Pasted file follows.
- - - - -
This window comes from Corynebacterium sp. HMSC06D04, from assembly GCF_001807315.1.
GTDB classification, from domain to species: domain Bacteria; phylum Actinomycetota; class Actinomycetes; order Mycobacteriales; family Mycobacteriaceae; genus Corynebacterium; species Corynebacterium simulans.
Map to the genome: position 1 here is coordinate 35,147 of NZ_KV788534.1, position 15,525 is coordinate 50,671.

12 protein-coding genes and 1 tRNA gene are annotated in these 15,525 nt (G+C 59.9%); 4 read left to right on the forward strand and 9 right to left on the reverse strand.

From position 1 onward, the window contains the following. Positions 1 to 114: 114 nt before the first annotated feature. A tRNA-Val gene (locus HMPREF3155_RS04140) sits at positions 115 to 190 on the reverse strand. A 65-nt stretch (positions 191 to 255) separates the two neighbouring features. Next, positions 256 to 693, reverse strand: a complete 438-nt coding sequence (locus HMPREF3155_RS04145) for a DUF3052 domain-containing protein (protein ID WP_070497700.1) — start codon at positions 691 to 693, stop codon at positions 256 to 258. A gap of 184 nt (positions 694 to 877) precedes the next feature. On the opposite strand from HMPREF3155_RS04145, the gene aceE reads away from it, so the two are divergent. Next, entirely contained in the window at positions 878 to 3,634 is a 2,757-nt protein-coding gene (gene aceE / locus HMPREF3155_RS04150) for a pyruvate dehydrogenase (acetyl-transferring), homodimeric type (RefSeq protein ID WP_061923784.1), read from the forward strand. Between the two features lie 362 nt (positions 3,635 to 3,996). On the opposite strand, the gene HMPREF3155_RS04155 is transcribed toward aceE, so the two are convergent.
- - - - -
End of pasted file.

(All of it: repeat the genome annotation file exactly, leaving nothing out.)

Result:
This window comes from Corynebacterium sp. HMSC06D04, from assembly GCF_001807315.1.
GTDB classification, from domain to species: domain Bacteria; phylum Actinomycetota; class Actinomycetes; order Mycobacteriales; family Mycobacteriaceae; genus Corynebacterium; species Corynebacterium simulans.
Map to the genome: position 1 here is coordinate 35,147 of NZ_KV788534.1, position 15,525 is coordinate 50,671.

12 protein-coding genes and 1 tRNA gene are annotated in these 15,525 nt (G+C 59.9%); 4 read left to right on the forward strand and 9 right to left on the reverse strand.

From position 1 onward, the window contains the following. Positions 1 to 114: 114 nt before the first annotated feature. A tRNA-Val gene (locus HMPREF3155_RS04140) sits at positions 115 to 190 on the reverse strand. A 65-nt stretch (positions 191 to 255) separates the two neighbouring features. Next, positions 256 to 693, reverse strand: a complete 438-nt coding sequence (locus HMPREF3155_RS04145) for a DUF3052 domain-containing protein (protein ID WP_070497700.1) — start codon at positions 691 to 693, stop codon at positions 256 to 258. A gap of 184 nt (positions 694 to 877) precedes the next feature. On the opposite strand from HMPREF3155_RS04145, the gene aceE reads away from it, so the two are divergent. Next, entirely contained in the window at positions 878 to 3,634 is a 2,757-nt protein-coding gene (gene aceE / locus HMPREF3155_RS04150) for a pyruvate dehydrogenase (acetyl-transferring), homodimeric type (RefSeq protein ID WP_061923784.1), read from the forward strand. Between the two features lie 362 nt (positions 3,635 to 3,996). On the opposite strand, the gene HMPREF3155_RS04155 is transcribed toward aceE, so the two are convergent.